Following the original publication of Volume 1 of the Civitates in 1572, seven further editions of 1575, 1577, 1582, 1588, 1593, 1599 and 1612 can be identified. Vol.2, first issued in 1575, was followed by further editions in 1597 and in 1612. The next volumes appeared in 1581, 1588, 1593, 1599 and 1606. The German translation of the first volume appeared from 1574 on and the French edition from 1575 on.

Several printers were involved: Theodor Graminaeus, Heinrich von Aich, Gottfried von Kempen, Johannis Sinniger, Bertram Buchholtz and Peter von Brachel, who all worked in Cologne.

Georg Braun (1541-1622)

Georg Braun was born in Cologne in 1541. After his studies in Cologne, he entered the Jesuit Order as a novice. In 1561 he obtained his bachelor's degree and in 1562 his Magister Artium. Although he left the Jesuit Order, he studied theology, gaining a licentiate in theology.

Frans Hogenberg (1535-1590)

Frans Hogenberg was a Flemish and German painter, engraver, and mapmaker. He was born in Mechelen as the son of Nicolaas Hogenberg.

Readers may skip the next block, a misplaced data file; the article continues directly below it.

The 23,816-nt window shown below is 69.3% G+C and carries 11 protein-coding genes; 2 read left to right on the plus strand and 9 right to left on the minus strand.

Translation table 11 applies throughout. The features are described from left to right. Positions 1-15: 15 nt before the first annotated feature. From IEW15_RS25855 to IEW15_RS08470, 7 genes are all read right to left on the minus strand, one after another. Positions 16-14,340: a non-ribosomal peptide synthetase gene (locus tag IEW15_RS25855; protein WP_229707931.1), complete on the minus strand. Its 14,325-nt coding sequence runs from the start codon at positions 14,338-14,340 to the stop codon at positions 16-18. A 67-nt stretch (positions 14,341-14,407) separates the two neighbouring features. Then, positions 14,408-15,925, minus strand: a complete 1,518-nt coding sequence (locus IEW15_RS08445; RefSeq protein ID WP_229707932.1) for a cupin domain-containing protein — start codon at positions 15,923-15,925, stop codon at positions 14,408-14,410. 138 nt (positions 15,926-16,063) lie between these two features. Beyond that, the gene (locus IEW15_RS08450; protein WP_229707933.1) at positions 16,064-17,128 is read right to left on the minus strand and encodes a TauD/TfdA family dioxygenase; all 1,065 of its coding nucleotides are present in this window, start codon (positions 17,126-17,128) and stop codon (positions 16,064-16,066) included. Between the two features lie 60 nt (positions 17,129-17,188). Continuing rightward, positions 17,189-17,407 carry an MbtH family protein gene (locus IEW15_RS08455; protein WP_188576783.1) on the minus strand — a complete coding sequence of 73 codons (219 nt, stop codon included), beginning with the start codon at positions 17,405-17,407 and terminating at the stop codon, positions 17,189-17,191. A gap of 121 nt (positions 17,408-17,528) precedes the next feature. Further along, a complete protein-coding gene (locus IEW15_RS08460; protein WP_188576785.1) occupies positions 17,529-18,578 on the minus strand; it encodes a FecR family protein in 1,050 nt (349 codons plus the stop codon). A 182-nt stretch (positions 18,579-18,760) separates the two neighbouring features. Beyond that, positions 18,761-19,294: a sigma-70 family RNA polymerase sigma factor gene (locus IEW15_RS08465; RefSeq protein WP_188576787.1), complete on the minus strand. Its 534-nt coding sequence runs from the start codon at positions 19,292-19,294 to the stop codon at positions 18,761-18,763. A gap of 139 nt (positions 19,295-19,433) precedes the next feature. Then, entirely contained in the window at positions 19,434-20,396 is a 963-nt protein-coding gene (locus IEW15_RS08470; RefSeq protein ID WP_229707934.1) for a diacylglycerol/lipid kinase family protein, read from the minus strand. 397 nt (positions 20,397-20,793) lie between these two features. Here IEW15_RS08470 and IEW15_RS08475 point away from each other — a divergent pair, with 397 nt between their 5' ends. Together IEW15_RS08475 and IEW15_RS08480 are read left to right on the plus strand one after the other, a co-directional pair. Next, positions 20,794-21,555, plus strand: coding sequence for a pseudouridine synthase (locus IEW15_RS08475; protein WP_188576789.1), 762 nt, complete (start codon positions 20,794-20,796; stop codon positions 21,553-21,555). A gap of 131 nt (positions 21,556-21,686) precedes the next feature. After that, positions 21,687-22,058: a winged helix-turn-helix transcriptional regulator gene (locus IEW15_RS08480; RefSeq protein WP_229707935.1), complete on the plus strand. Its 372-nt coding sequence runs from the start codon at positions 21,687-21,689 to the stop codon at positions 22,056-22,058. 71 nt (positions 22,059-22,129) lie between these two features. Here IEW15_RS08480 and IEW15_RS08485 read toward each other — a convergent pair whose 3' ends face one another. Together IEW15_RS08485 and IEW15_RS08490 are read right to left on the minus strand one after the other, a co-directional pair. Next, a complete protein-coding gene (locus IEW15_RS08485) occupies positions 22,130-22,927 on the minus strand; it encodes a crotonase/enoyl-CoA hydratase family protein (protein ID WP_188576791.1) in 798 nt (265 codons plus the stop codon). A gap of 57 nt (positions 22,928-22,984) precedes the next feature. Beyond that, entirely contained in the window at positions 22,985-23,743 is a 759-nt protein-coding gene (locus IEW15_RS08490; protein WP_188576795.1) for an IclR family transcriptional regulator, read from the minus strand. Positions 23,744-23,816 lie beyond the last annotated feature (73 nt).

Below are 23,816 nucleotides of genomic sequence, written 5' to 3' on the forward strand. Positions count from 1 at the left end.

By the end of the 1560s Frans Hogenberg was employed upon Abraham Ortelius's Theatrum Orbis Terrarum, published in 1570; he is named as an engraver of numerous maps. In 1568 he was banned from Antwerp by the Duke of Alva and travelled to London, where he stayed a few years before emigrating to Cologne. There he immediately embarked on his two most important works, the Civitates published from 1572 and the Geschichtsblätter, which appeared in several series from 1569 until about 1587.

Thanks to such large scale projects as the Geschichtsblätter and the Civitates, Hogenberg's social circumstances improved with each passing year. He died as a wealthy man in Cologne in 1590.